Nerval's Lobster writes: The latest biography of Elon Musk, by technology journalist Ashlee Vance, provides an in-depth look into how the entrepreneur and tech titan built Tesla Motors and SpaceX from the ground up. For developers and engineers, getting a job at SpaceX is difficult, with a long interviewing/testing process... and for some candidates, there's a rather unique final step: an interview with Musk himself. During that interview, Musk reportedly likes to ask candidates a particular brainteaser: 'You’re standing on the surface of the Earth. You walk one mile south, one mile west, and one mile north. You end up exactly where you started. Where are you?' If you can answer that riddle successfully, and pass all of SpaceX’s other stringent tests, you may have a shot at launching rockets into orbit.
Link to Original Source

+ - Critical Vulnerability in NetUSB Driver Exposes Millions of Routers to Hacking->

Submitted by itwbennett
itwbennett writes: NetUSB, a service that lets devices connected over USB to a computer be shared with other machines on a local network or the Internet, is implemented in Linux-based embedded systems, such as routers, as a kernel driver. Once enabled, it opens a server that listens on TCP port 20005 for connecting clients. Security researchers from a company called Sec Consult found that if a connecting computer has a name longer than 64 characters, a stack buffer overflow is triggered in the NetUSB service.
Link to Original Source

+ - NASA gives away over 1000 of its tool to the public->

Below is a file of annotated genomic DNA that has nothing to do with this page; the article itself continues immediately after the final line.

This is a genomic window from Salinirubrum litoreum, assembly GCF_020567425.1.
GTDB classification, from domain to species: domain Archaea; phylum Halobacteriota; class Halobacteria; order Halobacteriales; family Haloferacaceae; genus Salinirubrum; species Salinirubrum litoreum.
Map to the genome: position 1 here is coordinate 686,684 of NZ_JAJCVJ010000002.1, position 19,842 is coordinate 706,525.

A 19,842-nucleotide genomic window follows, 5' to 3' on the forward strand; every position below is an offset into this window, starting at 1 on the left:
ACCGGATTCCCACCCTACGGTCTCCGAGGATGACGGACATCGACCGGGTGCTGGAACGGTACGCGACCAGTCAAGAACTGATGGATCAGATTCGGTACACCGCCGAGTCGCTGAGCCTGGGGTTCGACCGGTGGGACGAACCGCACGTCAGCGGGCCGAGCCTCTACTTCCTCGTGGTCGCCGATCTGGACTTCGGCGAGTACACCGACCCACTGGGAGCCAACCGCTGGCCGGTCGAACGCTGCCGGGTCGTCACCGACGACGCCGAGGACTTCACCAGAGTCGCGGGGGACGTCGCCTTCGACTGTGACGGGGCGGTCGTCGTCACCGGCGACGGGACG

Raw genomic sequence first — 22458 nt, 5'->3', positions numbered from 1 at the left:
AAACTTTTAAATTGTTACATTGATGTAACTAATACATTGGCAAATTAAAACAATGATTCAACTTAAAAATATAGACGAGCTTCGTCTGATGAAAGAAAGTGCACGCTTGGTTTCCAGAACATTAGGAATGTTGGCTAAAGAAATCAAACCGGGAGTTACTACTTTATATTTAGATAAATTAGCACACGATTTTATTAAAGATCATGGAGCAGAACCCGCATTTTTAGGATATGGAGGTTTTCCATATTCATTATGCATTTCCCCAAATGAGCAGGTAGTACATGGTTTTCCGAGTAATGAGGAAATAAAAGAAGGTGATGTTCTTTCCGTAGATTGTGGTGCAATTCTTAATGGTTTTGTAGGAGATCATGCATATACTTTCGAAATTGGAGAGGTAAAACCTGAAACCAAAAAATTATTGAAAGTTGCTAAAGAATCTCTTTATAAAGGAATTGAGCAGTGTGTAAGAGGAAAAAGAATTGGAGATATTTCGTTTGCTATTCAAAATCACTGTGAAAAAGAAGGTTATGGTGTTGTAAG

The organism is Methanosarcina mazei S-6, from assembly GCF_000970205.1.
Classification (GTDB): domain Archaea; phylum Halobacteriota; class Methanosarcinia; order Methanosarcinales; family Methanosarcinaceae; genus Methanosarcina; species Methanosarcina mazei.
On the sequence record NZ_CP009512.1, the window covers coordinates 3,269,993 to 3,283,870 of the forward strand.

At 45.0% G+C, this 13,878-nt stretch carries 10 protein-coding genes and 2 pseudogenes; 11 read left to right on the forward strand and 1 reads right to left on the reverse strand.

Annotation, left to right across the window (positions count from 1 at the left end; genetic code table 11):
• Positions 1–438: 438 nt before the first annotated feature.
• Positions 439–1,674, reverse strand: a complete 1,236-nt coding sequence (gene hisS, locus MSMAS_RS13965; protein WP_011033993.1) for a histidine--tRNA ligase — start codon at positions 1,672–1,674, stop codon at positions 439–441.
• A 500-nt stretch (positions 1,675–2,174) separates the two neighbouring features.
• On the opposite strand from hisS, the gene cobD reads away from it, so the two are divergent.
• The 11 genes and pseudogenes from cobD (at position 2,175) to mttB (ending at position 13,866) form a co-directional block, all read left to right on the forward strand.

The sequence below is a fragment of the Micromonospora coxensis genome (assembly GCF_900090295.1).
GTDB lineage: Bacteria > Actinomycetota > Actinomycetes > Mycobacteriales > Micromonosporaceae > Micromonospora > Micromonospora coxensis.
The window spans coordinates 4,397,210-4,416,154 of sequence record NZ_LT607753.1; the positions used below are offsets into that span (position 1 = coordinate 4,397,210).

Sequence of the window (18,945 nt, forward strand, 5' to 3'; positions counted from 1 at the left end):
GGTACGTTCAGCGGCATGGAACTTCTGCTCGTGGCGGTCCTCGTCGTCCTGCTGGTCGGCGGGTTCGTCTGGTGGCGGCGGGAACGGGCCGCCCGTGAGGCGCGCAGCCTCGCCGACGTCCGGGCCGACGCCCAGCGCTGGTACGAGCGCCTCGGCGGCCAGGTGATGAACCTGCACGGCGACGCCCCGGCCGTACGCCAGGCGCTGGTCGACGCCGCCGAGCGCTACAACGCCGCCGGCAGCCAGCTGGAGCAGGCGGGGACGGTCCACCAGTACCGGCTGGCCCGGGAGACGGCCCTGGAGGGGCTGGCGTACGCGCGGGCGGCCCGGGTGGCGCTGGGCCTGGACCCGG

Submitted by ganjadude
ganjadude writes: Once again NASA is giving back to the people. They just recently released over 1000 of the tools that it uses to the people in its second annual Software Catalog.
From the article :

The program tools are organized into 15 separate categories, which range in scope from aeronautics and propulsion, to system testing and handling, according to the catalog.
For example, the Vehicle Sketch Pad, or OpenVSP, is a tool NASA uses to design aircrafts by way of geometry modeling.

so go have a look and see what kind of use you can get from these tools
Link to Original Source

+ - European telecom firms may block all mobile ads, spelling trouble for Google->

Submitted by Mark Wilson
Mark Wilson writes: Google is facing something of a European revolution as mobile companies consider blocking ads on a massive scale. Israeli company Shine has developed software that blocks mobile ads, and it has gained the attention and support of a number of telecom companies in Europe.

Talking to the Financial Times, one wireless carrier said that the software had been installed at its data centers and could be enabled by the end of the year. With the potential to automatically block most ads on web pages and within apps, the repercussion of the ad boycott could be huge as mobile providers try to wrestle control from the likes of Google.

Link to Original Source

+ - State-Sized Ice Shelf In Antarctica To Disappear In 5 Years

Submitted by BarbaraHudson
BarbaraHudson writes: CBC is reporting on a study that predicts a chunk the size of Rhode Island will disintegrate around 2020.

The study's lead scientist, Ala Khazendar, said analysis of the data reveals that a widening rift in Larsen B will eventually break it apart completely, probably around the year 2020. Once that happens, glaciers held in place by the ice shelf will slip into the ocean at a faster rate and contribute to rising sea levels. The study also found Leppard and Flask, two main tributary glaciers of the ice shelf, have thinned by 20 to 22 metres (between 65 and 72 feet) in recent years, and the pace of their shrinking has accelerated since the immediate aftermath of the 2002 partial collapse of the ice shelf.

It's not so hard to lift yourself by your bootstraps once you're off the ground. -- Daniel B. Luten